As of the writing this op ed, the convention of the California Republican Party has been hosted. Endorsements were handed out, candidates pitched to the delegates why they should receive party support, and business has happened as usual. While to many insiders the endorsements that were handed were not surprising by any means, a state party endorsement may not get them past June 7th, Primary Election Day.
California registration numbers have barely changed and Democrats still outnumber Republicans on a near two-to-one basis, so a Republican is unlikely to win a statewide office anytime soon. But when it comes to races like the Governor’s race and a few others, Republicans are going to be in jeopardy.
While nominating State Senator Brian Dahle on the 4th ballot at the state convention is not surprising to many, the fact that candidates from the recall are not running again speaks volumes. While Larry Elder galvanized the base, he has decided to not run this year, which set up the seemingly inevitable dejection from Kevin Faulconer and his refusal to run and taking up a gig on KUSI San Diego which he seems to enjoy. John Cox has effectively dipped out, and Assemblyman Kevin Kiley is running what is likely going to be a successful congressional run in the new third congressional district.
Dahle has been considered a moderate Senator despite representing a very conservative part of California, and his nomination seems as an extension of the establishment the conservative grassroots despise. Another state candidate, Nathan Hochman, who is running for Attorney General received another endorsement. Though he does have an extensive legal career, Hochman has the same problem as Dahle in the eyes of grassroots conservatives: he is an extension of the establishment.
Since these two men may have received the endorsement of the party, it doesn’t exactly mean that they will win in June and make it to November. The Independent candidacies of Michael Schellenberger and Anne Marie Schubert for Governor and Attorney General respectively present a dilemma that the state party may face more of in the future: That the party endorsement will lose its power and clout.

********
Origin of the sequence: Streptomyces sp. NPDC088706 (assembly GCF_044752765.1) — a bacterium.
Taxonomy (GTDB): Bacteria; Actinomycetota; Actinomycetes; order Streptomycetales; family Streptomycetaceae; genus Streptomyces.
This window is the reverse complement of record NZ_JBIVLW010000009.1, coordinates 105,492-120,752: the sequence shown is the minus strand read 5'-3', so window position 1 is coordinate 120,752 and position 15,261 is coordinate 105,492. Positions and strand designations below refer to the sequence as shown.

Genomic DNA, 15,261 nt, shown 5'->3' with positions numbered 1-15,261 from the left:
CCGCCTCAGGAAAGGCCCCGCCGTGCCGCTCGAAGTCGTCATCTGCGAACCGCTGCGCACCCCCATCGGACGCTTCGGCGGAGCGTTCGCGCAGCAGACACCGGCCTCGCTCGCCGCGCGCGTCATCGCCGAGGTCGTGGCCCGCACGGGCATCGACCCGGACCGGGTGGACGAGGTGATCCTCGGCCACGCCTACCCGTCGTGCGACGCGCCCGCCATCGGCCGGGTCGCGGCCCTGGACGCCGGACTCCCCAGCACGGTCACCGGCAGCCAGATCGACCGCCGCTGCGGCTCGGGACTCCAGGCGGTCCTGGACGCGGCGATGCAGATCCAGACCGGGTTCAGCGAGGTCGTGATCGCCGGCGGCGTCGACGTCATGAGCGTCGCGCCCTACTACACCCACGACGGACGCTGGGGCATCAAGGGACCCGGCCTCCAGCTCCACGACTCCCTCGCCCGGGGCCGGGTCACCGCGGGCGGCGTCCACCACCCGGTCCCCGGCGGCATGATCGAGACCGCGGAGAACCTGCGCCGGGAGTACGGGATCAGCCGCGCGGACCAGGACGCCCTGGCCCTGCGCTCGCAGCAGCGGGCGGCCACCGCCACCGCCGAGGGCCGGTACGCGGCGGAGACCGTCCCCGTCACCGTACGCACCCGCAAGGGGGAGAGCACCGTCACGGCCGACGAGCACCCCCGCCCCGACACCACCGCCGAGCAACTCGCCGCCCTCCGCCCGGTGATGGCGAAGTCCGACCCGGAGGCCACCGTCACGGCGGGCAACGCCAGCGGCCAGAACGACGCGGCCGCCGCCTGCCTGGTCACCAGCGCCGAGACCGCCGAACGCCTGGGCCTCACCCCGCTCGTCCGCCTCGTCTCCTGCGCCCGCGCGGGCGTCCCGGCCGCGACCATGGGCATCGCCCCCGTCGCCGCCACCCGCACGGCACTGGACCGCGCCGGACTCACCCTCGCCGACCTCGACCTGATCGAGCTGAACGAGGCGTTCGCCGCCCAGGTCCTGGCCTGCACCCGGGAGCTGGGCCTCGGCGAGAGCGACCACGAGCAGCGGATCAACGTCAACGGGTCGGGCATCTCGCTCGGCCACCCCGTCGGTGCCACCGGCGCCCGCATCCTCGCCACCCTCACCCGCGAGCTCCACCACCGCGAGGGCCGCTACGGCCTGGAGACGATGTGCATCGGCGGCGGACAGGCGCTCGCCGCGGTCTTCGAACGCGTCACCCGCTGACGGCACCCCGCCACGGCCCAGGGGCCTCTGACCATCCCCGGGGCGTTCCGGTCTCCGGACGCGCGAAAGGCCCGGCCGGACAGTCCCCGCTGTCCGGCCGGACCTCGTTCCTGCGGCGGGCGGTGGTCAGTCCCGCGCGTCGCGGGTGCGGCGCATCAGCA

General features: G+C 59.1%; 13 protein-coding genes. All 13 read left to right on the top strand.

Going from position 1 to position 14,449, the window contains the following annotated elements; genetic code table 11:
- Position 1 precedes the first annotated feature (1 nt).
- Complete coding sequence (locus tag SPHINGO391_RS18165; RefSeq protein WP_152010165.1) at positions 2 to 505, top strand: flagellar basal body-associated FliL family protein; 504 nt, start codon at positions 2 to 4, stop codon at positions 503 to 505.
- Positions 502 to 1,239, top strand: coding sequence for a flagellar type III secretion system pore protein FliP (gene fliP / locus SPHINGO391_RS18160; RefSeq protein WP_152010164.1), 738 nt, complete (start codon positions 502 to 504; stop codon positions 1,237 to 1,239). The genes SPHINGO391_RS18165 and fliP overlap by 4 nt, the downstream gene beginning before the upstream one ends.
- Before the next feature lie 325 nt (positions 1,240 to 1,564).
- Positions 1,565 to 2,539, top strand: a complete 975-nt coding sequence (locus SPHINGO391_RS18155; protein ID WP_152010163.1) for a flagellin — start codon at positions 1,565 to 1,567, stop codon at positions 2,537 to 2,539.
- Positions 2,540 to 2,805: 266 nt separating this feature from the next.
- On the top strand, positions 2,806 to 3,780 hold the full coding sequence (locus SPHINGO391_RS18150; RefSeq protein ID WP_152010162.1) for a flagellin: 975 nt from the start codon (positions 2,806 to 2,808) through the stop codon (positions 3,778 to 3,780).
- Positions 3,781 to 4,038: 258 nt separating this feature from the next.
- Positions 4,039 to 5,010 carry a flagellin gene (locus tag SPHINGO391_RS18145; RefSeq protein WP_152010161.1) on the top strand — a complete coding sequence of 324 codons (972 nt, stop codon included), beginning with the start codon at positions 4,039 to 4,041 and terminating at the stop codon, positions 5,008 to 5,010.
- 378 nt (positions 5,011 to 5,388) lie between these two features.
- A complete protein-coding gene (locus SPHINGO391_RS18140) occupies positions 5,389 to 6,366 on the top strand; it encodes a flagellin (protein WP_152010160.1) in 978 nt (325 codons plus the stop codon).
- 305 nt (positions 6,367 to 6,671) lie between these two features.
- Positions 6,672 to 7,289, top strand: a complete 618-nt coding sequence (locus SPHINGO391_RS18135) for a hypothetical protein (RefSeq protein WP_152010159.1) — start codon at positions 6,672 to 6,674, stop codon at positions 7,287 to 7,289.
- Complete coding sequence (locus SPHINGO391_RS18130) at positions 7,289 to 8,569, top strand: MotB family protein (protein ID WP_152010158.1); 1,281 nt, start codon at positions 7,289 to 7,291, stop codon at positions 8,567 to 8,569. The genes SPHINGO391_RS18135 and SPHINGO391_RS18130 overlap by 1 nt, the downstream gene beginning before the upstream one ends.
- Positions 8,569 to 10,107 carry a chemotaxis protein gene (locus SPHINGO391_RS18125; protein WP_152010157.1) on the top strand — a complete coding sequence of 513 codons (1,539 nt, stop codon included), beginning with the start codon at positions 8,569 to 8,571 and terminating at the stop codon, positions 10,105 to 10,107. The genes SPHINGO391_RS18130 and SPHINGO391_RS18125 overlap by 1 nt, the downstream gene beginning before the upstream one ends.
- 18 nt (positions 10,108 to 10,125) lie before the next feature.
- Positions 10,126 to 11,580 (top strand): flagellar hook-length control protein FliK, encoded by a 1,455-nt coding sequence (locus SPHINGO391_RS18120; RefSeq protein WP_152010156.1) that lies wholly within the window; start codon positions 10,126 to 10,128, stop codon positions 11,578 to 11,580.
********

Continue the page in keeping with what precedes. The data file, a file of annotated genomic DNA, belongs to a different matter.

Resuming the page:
Watching the California Republican Party the last two decades is something the equivalent of watching a sports team that used to compete for titles with a rich winning history, morph into a bottom feeder that turns into the butt end of every day jokes. If the endorsed candidates do not qualify for the November ballot, they may have to take a page from the Utah Democrat Party and endorse independent candidates, if those candidates will accept their endorsements.
The classic political battle in the state party of the Establishment versus the Grassroots has been a battle fought since the political and registration decline of the party. But if their endorsements fail, this battle may be closer to being decided than to continuing on for a few more years. Any shutout from statewide races in what’s left of the party’s brand would present a challenge to the current hegemony where fundraising plays as a massive motivator for their actions. Delegates will have to take a deep look into what went wrong, if the worst case scenario does indeed happen.
- OPINION: CAGOP State Party Endorsement May Not Get Candidates Past June 7th Primary - May 11, 2022
- Ric Grenell Tops Recall Rally Straw Poll - March 10, 2021